generally are not eligible for Sen-
ior Society or Scroll.
Fountain Pens
School Supplies

Lind Maer'senggemnt o r, .J en yaueUiest a
IraA. ,.n
Maye r- Gcn The wedding will be July 29 at with a BA and was a member of
Syr G sen Temple B'nai Jeshurun in NeW- Sigma Alpha Mu. He is now at-
Linda Mayer's engagement to ark, N.J. tending Syracuse University Law
Ira A. Gissen, son of Mr. and Mrs. A n ,nnFSchool.
Louis Gissen of East Orange, N. Wasserstein - MeyerS S
J., will be officially announced on T ae
Mrh3byhrprnsMran Mran Mr.MriW.WsNo -Mrs. Max Mayer of West Orange, serstein of New York City an- The engagement of Lois Nowak
N.J., nounced the engagement of their to Russell Thayer, son of Mr. and
Miss Mayer is a freshman in daughter, Sandra, to Richard Paul Mrs. Raymond Thayer of, Sagi-
the literary college and is a mem- Meyer, son of Mr. and Mrs. Alvin naw, was announced Feb. 11 -by
ber of Hillel. K. Meyer of Rochester, N.Y., on her parents, Mr. and Mrs. Robert
Mr. Gissen received his M.A. March 10. J. Nowak of New York City.
from New York University. He Miss Wasserstein was Local Ad- Miss Nowak is a junior in the
did his undergraduate work at the vertising Manager of the Michi- literary college.
University of Kansas and his gan Daily and a member of Wy- Mr. Thayer is a senior in the
graduate work at Northwestern vein. She is now at Syracuse Uni- School of Architecture and De-
University. Mr. Gissen is also as- versity. sign.
sistant director of the American Mr Meyer graduated from the The couple plan to be married
Jewish Committee. University of Michigan in 1955 Sept. 1.



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uio'tlomr4 /e dscoue/ 7? 1]

are Smoother

After three years of planning
by East Quadrangle residents, "Op-
eration Ransom," a basement re-
development project is nearing
Students drew up the original
plans for several rooms to be built'
in the basement area when the
council planned to reconvert an
old hallway which ran the length
of the Quadrangle's cellar,
"The project was probably
christened 'Operation Ransom' be-
cause the council had to go out on
a limb to finance it," commented
Bob Warrick, East Quad presi-
Plan and Decorate
Aside from the basic construc-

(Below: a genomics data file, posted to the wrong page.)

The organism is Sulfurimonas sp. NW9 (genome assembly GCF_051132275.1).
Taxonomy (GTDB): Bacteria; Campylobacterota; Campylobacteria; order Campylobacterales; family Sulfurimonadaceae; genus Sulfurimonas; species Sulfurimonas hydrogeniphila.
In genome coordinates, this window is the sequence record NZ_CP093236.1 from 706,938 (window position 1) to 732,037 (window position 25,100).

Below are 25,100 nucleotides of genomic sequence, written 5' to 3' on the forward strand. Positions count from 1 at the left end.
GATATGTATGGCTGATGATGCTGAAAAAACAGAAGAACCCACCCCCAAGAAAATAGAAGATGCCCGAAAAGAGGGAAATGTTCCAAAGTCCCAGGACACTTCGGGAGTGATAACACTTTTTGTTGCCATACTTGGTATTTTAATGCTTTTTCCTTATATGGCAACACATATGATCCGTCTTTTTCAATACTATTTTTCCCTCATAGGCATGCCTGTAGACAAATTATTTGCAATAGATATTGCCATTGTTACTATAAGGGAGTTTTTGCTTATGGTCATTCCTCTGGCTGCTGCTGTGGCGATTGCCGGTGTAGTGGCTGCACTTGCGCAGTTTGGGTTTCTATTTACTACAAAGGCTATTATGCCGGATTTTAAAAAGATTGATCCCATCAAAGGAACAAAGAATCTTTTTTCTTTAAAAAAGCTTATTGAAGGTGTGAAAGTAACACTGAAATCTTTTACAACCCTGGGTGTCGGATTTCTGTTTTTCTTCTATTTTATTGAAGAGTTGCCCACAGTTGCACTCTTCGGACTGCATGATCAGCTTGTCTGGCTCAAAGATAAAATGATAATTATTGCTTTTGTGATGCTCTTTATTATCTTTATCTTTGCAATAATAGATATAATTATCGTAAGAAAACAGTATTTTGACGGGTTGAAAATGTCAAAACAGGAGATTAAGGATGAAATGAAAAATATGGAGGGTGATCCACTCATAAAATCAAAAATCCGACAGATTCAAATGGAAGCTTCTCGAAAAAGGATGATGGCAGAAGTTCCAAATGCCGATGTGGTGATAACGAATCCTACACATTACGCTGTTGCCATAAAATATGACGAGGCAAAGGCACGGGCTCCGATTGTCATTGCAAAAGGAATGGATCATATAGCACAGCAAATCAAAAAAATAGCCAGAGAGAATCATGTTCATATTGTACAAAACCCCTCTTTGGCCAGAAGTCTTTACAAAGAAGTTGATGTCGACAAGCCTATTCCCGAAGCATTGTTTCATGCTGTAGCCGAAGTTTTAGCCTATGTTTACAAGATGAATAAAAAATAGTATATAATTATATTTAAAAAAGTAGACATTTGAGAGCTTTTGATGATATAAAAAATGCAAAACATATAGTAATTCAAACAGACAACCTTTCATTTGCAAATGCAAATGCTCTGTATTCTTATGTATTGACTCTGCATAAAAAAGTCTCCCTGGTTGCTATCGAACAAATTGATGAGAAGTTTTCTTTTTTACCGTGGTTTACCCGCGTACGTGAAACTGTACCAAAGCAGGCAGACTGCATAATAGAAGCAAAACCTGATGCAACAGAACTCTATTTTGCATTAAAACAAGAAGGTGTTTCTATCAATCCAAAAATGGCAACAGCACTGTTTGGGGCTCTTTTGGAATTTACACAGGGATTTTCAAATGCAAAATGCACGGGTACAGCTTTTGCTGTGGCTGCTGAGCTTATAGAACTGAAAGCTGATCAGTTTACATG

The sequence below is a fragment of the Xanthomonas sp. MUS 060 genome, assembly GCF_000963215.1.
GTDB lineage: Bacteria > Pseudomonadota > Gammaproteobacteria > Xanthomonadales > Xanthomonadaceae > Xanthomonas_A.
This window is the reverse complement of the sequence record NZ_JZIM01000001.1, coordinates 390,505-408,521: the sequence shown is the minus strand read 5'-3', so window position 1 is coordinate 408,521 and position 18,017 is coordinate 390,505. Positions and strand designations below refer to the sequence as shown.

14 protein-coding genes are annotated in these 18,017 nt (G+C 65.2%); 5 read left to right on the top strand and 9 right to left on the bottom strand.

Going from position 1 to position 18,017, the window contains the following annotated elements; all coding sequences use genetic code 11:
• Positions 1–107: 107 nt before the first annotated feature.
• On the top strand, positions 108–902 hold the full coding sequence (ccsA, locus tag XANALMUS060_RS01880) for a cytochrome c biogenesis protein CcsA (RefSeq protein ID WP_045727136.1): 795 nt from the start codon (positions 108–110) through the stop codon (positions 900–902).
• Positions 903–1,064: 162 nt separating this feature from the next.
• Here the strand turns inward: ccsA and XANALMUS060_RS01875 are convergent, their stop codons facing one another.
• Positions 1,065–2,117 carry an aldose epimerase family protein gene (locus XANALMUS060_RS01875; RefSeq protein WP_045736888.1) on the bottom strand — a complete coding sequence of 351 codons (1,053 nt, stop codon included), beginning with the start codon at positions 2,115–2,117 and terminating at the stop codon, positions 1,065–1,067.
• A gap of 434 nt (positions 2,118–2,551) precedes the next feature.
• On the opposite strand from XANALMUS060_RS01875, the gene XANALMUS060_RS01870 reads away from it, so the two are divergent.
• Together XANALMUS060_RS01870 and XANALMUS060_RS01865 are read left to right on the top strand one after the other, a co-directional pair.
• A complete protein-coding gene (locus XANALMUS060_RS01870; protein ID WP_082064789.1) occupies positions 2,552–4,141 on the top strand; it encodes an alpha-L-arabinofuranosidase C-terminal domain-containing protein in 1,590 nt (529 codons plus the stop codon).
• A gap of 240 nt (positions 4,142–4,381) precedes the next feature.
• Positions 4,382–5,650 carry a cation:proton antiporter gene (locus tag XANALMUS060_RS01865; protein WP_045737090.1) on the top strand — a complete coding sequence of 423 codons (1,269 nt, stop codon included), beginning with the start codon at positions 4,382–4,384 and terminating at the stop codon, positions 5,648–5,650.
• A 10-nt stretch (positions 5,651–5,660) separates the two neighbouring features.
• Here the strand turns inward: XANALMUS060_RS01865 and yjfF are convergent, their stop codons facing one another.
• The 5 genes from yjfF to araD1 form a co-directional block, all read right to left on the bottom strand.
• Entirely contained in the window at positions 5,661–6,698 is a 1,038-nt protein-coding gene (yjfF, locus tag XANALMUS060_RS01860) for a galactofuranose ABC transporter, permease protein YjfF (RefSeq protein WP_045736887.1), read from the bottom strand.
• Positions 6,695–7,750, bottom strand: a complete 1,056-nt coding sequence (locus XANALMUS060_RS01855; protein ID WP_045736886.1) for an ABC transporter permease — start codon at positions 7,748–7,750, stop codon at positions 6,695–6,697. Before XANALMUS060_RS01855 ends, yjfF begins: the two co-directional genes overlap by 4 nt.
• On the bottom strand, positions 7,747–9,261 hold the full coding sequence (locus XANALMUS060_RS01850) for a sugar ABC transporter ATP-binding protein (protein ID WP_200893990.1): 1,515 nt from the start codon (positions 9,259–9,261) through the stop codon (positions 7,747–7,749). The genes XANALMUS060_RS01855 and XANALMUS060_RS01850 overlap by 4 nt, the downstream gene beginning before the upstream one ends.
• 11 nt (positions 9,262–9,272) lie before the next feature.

tion work, the residents of the
Quad are doing all the planning
and decorating of each of the
rooms which make up "Operation
The library, named for Charles
H. Benzinger, who "conceived and
planned the project," according to
the plaque erected in his honor.
The former treasurer of East Quad
and chairman of the finance.com-
mittee was killed in an accident
in 1954.
Designed primarily as a refer-
ence library, it will contain a va-
riety of encyclopedias, dictionaries
and engineering books.
To Paint Mural
Professor Frank Cassara of the
School of Architecture and De-
sign and one of his classes have
volunteered to paint a mural on
one of the walls of this room.
Next to the library there is a
large council room which is al-
ready functioning as a meeting
place for the East Quad council,
house councils and various com-
Along the hall outside the
council room, there are two prac-
tice rooms equipped with pianos
contributed by the music school.
A group of students is now in the
process of painting and sound
proofing these rooms.
WCBN Headquarters
"Operation Ransom" was not
only planned for the benefit of
East Quadrangle residents but h"
made a vital contribution to the
University as the headquarters of
the East Quad branch of WCBN,
the Campus Broadcasting Net-
The radio station consists of

three ultra-modern rooms-the of-
fice, -the studio and the con-
trol room. The control room is
equipped with two turntables, rec-
ord racks, a transmitter and con-
trol board.
The office, which holds an As-
sociated Press teletype, is the
home of all WCBN news broad-,
Woodworking tools, equipment
for repairs, mimeographs and dit-
to machines are available in one
of the new rooms titled the stu-
dent workshop.
Camera Club
The remaining room in "Opera-
tion Ransom" houses the Camera
Club. This is a darkroom for stu-
dent use, containing enlargers, de-
velopers. and developing tanks.
Except for construction of the
walls the entire project has been
planned and operated by students
living in the Quad. Interior deco-
rating of the entire project is be-
ing handled by a committee of
tfie East Quad Council with the
aid of Mrs. J. M. Hale.
The cost to date has been $6,850.
These funds have been provided
by the residents of East Quad-
rangle, University of Michigan
Men's Residence Halls and con-
tributions from individual donors.
For three years East Quad resi-
dents have worked so that future
students will be able to pursue
their hobbies, find a comfortable
place to study and practice, and
have an established meeting place
in the various corners of Opera-
tion Ransom.
Orientation Leaders
Students, who wish to serve
as orientation leaders next fall,
may turn in petitions until Fri-
day in the League Undergradu-
ate Office.
Experienced orientation lead-
ers may fill out information
cards which are available= at
the Undergraduate Office.
Students who have not serv-
ed as orientation leaders but
would like to next fall, should
fill out the required cards and
also sign up for an interview.
Women who have made out
cards but were unable to sign,
for an interview, may sign for
one today.